Do you value yourself?

22 Aug

I’ve learned something about myself in the last few years – I am constantly looking for places outside of myself to determine my value.  While I notice it in all aspects of my life, this searching for value by judgments made by others is most evident in my romantic relationships.

Everytime a relationship has failed, no matter how dysfunctional the other person was, I repeatedly told myself that I was not valuable and that is why it ended.  Why am I so hard on myself?  Why don’t I love myself? My value should not be determined by others, it should be determined by my own love for myself.  

 I know this began with my relationship with my parents.  As a child, I was constantly looking for my parents approval.  Am  I good girl? Did I do a good job?  Are my parents proud of me? Do they think I am a good student? Am I being a good big sister?

As a teenager, I looked to my peers for my value. Am I cool? Do I have a lot of friends? How do I fit in with my friends?  Do they want to call me and hang out with me enough?

At the office, I looked for value in what my boss thought of me, my clients and my colleagues.  Does my boss think I’m good at my job? Do my clients think I represent them well? Do my colleagues respect my work?  In my profession, I always hear other people say “he’s good”, “he’s terrible,” “she’s not technical enough”.  There are constant judgments to be made about a colleague.  It sometimes seems that what people say about a colleague is the truth.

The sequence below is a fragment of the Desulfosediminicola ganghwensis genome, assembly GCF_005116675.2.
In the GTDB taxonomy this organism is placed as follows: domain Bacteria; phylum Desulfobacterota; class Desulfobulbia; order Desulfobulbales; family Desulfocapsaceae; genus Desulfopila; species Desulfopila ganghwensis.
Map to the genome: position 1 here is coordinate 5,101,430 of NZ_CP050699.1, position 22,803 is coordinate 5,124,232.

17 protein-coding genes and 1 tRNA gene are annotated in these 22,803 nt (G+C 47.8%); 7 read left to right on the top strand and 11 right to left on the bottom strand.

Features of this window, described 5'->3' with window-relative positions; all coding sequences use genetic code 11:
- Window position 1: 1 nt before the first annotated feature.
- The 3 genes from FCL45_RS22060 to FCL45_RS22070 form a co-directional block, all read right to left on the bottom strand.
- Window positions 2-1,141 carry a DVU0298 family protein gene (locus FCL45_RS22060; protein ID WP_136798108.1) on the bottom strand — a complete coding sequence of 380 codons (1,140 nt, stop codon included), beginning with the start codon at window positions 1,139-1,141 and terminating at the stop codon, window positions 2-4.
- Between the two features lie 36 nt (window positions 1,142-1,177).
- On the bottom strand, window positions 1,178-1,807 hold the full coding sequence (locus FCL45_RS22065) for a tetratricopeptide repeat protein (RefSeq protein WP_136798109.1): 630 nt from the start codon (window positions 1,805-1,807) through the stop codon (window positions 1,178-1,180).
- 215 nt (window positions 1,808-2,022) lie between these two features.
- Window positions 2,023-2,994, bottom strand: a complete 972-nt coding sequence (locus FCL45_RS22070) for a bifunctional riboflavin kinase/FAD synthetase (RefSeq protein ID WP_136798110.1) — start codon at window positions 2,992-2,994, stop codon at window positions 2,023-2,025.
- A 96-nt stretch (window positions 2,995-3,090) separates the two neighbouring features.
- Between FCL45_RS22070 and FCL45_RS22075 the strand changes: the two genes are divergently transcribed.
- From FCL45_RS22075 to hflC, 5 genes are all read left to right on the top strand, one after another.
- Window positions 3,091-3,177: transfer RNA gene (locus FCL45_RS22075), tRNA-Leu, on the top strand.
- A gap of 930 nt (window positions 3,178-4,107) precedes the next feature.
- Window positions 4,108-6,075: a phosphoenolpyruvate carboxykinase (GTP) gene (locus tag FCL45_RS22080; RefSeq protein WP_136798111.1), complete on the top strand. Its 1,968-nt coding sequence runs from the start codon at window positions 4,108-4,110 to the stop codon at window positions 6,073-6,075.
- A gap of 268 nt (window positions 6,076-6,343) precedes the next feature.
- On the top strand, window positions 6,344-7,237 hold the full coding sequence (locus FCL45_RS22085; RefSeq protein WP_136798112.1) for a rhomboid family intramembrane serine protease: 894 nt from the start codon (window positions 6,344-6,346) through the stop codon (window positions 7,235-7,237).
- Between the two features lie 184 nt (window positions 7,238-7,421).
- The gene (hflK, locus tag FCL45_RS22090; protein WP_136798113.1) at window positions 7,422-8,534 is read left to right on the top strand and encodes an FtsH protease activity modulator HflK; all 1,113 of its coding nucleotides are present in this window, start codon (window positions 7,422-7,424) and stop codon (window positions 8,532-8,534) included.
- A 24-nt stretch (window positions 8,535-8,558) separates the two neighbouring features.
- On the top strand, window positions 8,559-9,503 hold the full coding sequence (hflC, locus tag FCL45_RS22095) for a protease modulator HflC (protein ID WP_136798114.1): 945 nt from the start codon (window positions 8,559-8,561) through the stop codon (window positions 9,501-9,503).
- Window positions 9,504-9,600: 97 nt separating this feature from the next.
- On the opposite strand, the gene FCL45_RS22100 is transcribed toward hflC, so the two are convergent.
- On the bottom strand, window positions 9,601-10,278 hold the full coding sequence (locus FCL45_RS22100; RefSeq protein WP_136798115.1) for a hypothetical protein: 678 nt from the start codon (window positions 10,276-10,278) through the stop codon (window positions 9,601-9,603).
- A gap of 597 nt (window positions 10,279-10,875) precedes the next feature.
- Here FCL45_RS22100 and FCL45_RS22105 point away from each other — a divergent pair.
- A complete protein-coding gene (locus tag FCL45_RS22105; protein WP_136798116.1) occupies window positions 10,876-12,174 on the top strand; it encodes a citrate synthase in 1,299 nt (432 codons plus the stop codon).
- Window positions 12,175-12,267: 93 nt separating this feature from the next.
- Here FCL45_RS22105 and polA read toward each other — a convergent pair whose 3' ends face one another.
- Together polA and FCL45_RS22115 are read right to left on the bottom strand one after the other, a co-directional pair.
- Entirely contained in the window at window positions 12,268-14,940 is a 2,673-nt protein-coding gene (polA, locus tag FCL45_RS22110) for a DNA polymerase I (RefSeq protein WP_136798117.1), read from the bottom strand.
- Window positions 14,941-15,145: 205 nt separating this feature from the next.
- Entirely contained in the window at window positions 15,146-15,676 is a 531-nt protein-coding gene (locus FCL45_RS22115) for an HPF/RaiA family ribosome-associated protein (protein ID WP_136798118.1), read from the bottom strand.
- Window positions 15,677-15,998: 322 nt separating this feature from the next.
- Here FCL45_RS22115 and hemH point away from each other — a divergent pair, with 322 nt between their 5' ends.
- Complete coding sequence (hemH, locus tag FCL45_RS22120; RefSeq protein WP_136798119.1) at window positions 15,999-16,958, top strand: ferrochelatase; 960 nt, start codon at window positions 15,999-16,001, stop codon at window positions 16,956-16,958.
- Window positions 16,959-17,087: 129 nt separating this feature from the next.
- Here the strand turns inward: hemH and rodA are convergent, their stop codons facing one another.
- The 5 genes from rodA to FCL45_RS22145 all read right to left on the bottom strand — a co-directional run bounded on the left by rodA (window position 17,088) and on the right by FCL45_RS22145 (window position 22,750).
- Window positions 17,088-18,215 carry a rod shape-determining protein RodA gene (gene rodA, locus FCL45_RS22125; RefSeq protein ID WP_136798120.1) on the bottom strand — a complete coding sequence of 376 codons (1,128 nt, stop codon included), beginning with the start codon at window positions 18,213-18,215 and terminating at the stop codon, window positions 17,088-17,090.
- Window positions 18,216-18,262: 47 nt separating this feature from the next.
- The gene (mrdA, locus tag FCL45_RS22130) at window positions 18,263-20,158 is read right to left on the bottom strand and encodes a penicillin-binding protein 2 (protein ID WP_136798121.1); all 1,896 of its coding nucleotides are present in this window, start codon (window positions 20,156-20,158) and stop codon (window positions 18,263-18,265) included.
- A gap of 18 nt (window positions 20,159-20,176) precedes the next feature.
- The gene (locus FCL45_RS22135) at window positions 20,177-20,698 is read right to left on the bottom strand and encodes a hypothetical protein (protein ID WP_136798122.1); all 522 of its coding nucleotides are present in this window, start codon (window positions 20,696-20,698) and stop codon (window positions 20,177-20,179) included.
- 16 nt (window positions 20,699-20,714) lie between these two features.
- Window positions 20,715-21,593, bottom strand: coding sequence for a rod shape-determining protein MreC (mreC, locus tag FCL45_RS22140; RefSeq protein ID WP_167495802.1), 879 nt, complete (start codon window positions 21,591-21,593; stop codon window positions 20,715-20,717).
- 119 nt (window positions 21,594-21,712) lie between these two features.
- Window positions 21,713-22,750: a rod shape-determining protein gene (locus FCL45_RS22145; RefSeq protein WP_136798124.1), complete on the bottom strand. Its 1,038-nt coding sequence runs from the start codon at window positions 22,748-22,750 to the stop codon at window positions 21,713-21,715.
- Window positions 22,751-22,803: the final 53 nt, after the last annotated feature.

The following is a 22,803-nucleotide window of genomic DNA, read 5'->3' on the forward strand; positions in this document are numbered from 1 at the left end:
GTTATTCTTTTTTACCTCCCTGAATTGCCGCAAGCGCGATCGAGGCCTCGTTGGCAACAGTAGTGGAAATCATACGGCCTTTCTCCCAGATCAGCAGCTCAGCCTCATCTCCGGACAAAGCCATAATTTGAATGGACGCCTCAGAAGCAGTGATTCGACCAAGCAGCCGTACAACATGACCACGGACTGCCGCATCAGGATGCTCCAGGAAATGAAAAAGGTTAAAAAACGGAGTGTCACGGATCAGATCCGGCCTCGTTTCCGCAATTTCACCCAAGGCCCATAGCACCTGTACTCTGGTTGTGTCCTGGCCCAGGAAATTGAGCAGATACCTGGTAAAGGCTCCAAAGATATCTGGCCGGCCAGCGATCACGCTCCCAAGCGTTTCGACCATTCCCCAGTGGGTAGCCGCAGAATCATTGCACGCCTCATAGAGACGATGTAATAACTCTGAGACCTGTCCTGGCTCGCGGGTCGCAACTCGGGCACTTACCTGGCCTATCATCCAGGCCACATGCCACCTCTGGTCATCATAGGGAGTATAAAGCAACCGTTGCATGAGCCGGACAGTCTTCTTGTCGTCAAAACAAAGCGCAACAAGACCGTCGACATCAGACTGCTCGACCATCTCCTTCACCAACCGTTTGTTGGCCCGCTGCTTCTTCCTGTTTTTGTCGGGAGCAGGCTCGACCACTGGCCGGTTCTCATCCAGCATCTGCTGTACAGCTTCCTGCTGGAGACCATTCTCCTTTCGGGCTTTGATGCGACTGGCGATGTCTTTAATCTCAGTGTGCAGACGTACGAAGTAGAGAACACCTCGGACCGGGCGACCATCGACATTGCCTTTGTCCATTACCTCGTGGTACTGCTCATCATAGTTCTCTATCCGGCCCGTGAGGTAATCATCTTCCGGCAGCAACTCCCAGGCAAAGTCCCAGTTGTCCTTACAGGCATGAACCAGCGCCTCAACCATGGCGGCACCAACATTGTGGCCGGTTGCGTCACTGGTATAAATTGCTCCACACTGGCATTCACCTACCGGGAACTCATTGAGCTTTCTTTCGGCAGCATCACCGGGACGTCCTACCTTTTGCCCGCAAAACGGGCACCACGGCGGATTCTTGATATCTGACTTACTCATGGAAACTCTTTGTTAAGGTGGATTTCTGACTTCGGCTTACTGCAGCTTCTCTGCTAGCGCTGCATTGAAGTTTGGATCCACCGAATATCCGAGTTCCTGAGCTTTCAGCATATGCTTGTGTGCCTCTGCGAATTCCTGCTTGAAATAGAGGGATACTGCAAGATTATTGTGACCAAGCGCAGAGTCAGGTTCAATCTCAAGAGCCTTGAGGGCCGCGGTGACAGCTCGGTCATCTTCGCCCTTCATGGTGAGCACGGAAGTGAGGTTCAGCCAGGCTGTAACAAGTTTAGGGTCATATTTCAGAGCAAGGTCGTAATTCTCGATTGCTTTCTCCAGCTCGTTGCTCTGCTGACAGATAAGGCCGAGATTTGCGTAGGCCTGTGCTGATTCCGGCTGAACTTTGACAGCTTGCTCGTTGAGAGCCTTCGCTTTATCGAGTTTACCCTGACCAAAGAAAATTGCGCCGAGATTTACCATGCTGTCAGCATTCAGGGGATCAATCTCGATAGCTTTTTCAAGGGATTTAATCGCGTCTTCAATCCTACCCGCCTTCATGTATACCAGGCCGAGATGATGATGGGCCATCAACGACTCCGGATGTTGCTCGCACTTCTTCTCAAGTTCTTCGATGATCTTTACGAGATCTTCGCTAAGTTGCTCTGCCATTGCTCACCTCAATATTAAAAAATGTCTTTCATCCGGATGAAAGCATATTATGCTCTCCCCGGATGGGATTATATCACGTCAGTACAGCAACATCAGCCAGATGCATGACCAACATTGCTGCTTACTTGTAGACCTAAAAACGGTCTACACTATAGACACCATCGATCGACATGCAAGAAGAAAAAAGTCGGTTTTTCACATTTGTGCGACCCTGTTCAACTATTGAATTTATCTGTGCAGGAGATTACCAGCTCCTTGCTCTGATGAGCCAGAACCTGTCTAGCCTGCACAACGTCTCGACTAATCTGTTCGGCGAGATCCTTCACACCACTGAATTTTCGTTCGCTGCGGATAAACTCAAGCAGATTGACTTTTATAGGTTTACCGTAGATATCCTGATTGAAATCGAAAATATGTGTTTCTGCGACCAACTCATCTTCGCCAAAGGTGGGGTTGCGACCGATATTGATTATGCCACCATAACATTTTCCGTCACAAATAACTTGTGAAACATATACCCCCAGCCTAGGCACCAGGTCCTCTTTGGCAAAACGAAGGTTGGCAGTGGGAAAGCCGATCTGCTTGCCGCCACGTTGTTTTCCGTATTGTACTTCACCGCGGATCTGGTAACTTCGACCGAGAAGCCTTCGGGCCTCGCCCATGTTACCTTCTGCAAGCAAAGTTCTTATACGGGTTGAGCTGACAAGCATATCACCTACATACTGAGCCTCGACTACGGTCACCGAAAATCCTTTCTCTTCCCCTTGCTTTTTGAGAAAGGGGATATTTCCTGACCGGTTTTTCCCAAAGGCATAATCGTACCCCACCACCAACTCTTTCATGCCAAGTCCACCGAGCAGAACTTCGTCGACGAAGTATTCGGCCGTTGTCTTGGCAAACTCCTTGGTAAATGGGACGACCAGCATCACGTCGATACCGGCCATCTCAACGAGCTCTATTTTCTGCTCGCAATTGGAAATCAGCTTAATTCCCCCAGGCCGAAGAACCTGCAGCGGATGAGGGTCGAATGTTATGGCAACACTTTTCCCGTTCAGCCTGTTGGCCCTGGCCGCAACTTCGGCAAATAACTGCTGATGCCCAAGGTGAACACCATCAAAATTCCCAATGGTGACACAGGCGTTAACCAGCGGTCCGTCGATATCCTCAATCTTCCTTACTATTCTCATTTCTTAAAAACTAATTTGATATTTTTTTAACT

As a parent, I’m looking for my value in what other parents think of me.  Of course, I am even more worried about what they think of me since I am single parent.

As an adult, I have been looking my value in my romantic relationships.  I told myself time and time again that if I had value than some man would love me.  I feel  like I have failed at romantic relationships.  I was married for a short period of time and divorced.   I blamed myself for the failure of my marriage for a very long time.    I told myself I had no value because I was divorced.  If I had value, I would be married.  As we discussed before, what we say to ourselves is very important because it becomes the truth to ourselves.  My diminished value became my truth.

I have worked hard to recover my belief in my value.    Recently, with the end of this very recent relationship I told you about, I started to question my value again. I believed that if “he” valued me, he would not have let me go so easily.  I have been struggling to stop this thought running through my head.  It has been difficult.  I’ve been searching for value outside myself for 34 years.   It is not easy to change.  However, I can no longer allow anyone else to decide my value.  I must let my truth be that I AM VALUABLE.   In order to do that I have a list of things that I think about each time I have that negative thought about myself.  I remind myself of all that I have accomplished in my life.  I need to show my son that I know I am valuable and I need to teach him that he cannot base his value on what others think of him but only on what he thinks of himself.   

It is what we think of ourselves that is most important because that is what others will think of us.


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